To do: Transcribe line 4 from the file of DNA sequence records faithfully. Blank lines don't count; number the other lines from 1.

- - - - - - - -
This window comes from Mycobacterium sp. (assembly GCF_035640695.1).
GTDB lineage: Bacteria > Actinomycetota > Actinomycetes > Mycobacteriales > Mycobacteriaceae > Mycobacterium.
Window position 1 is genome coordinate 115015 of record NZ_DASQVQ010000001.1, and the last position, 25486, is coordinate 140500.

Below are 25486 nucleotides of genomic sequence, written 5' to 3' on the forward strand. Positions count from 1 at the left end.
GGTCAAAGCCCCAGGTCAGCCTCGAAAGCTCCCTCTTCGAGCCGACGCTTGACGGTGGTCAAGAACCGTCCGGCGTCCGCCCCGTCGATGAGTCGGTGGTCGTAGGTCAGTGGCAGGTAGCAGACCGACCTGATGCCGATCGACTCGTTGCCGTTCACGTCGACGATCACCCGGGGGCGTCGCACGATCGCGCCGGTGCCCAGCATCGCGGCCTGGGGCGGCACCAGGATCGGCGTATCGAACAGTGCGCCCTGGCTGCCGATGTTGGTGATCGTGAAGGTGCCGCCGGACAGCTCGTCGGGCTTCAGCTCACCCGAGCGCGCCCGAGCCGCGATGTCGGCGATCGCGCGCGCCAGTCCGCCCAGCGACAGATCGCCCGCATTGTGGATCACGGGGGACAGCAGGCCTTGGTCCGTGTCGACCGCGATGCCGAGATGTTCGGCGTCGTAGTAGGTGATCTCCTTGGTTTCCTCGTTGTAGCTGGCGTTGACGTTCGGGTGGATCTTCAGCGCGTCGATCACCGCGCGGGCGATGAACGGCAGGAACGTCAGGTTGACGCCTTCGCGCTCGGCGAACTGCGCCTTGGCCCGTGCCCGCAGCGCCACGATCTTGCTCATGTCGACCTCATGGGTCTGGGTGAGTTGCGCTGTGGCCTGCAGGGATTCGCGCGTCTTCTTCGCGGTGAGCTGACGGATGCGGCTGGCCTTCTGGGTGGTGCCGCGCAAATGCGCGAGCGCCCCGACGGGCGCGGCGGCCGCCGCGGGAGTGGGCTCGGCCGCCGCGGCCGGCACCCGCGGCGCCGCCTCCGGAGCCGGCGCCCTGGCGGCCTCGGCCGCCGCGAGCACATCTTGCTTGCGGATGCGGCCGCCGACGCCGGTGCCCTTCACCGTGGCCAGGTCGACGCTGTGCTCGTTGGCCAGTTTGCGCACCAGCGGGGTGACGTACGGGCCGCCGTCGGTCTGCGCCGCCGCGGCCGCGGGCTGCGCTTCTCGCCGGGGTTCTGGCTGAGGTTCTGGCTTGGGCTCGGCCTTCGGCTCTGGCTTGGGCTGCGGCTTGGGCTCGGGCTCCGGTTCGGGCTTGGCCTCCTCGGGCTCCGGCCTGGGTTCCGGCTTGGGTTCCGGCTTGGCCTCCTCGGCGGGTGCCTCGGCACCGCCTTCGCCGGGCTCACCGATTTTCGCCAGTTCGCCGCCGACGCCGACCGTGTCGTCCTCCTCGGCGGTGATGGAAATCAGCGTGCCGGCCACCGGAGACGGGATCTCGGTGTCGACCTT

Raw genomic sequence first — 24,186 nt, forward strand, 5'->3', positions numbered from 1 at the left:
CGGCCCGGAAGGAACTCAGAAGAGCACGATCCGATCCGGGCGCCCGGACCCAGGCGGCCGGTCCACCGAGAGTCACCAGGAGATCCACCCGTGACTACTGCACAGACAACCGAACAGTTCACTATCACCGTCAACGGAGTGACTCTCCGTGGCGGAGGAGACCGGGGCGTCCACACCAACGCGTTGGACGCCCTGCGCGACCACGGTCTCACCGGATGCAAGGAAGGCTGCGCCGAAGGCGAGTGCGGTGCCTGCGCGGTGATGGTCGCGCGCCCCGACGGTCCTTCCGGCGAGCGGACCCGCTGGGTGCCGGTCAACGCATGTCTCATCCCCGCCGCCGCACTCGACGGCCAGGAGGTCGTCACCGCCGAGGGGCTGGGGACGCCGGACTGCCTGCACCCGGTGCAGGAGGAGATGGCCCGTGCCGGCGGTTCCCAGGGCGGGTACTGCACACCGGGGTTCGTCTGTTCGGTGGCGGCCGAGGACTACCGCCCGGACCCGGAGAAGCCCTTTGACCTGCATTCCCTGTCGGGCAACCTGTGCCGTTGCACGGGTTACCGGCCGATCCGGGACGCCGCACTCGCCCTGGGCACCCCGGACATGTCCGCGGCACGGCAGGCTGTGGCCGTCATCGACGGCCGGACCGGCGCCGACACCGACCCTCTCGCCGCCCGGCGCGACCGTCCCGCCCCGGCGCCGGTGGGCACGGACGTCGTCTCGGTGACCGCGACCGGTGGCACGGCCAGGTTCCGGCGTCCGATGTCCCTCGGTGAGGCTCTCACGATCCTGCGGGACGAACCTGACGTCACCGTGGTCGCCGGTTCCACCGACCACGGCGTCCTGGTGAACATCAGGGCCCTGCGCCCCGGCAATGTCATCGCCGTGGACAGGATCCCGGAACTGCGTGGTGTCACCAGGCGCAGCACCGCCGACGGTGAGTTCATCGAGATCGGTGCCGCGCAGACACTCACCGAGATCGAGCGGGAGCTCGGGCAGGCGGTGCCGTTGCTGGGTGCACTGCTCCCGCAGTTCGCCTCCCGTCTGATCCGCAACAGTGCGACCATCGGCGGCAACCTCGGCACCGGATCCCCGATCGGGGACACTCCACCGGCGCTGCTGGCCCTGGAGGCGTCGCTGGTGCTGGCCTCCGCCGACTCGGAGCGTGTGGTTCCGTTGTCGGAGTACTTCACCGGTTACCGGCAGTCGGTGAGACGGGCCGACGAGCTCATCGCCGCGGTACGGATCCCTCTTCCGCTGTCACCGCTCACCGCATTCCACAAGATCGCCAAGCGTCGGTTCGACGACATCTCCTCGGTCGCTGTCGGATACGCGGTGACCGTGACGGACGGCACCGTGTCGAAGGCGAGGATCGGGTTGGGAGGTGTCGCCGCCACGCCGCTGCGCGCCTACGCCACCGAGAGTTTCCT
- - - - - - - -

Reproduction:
Below are 25486 nucleotides of genomic sequence, written 5' to 3' on the forward strand. Positions count from 1 at the left end.